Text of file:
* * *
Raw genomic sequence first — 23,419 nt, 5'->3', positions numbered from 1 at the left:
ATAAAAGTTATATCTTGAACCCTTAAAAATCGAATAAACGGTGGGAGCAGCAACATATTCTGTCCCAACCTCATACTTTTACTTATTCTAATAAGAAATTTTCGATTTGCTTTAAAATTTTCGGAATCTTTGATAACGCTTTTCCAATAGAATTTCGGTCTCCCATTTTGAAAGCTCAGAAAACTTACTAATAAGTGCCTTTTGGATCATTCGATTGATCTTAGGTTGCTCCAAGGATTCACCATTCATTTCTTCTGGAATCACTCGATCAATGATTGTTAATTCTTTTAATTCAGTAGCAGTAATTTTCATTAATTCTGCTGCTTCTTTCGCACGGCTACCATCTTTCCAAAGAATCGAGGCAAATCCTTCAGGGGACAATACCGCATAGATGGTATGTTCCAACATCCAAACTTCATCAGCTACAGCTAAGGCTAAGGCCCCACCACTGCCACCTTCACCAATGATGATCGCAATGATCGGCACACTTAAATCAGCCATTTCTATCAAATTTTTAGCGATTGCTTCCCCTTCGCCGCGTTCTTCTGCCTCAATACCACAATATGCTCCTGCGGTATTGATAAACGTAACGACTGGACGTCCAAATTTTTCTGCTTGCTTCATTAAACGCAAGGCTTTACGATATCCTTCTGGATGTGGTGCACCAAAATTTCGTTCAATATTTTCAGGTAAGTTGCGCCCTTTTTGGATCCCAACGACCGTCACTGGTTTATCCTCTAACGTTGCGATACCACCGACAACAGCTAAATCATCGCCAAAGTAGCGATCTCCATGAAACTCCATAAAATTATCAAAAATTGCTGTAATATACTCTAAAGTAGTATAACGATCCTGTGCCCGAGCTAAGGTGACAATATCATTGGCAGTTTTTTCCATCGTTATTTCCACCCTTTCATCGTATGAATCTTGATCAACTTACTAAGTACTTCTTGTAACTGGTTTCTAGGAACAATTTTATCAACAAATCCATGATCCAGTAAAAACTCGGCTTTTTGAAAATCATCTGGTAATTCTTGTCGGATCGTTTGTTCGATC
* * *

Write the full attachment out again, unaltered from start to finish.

Raw genomic sequence first — 23,419 nt, 5'->3', positions numbered from 1 at the left:
ATAAAAGTTATATCTTGAACCCTTAAAAATCGAATAAACGGTGGGAGCAGCAACATATTCTGTCCCAACCTCATACTTTTACTTATTCTAATAAGAAATTTTCGATTTGCTTTAAAATTTTCGGAATCTTTGATAACGCTTTTCCAATAGAATTTCGGTCTCCCATTTTGAAAGCTCAGAAAACTTACTAATAAGTGCCTTTTGGATCATTCGATTGATCTTAGGTTGCTCCAAGGATTCACCATTCATTTCTTCTGGAATCACTCGATCAATGATTGTTAATTCTTTTAATTCAGTAGCAGTAATTTTCATTAATTCTGCTGCTTCTTTCGCACGGCTACCATCTTTCCAAAGAATCGAGGCAAATCCTTCAGGGGACAATACCGCATAGATGGTATGTTCCAACATCCAAACTTCATCAGCTACAGCTAAGGCTAAGGCCCCACCACTGCCACCTTCACCAATGATGATCGCAATGATCGGCACACTTAAATCAGCCATTTCTATCAAATTTTTAGCGATTGCTTCCCCTTCGCCGCGTTCTTCTGCCTCAATACCACAATATGCTCCTGCGGTATTGATAAACGTAACGACTGGACGTCCAAATTTTTCTGCTTGCTTCATTAAACGCAAGGCTTTACGATATCCTTCTGGATGTGGTGCACCAAAATTTCGTTCAATATTTTCAGGTAAGTTGCGCCCTTTTTGGATCCCAACGACCGTCACTGGTTTATCCTCTAACGTTGCGATACCACCGACAACAGCTAAATCATCGCCAAAGTAGCGATCTCCATGAAACTCCATAAAATTATCAAAAATTGCTGTAATATACTCTAAAGTAGTATAACGATCCTGTGCCCGAGCTAAGGTGACAATATCATTGGCAGTTTTTTCCATCGTTATTTCCACCCTTTCATCGTATGAATCTTGATCAACTTACTAAGTACTTCTTGTAACTGGTTTCTAGGAACAATTTTATCAACAAATCCATGATCCAGTAAAAACTCGGCTTTTTGAAAATCATCTGGTAATTCTTGTCGGATCGTTTGTTCGATC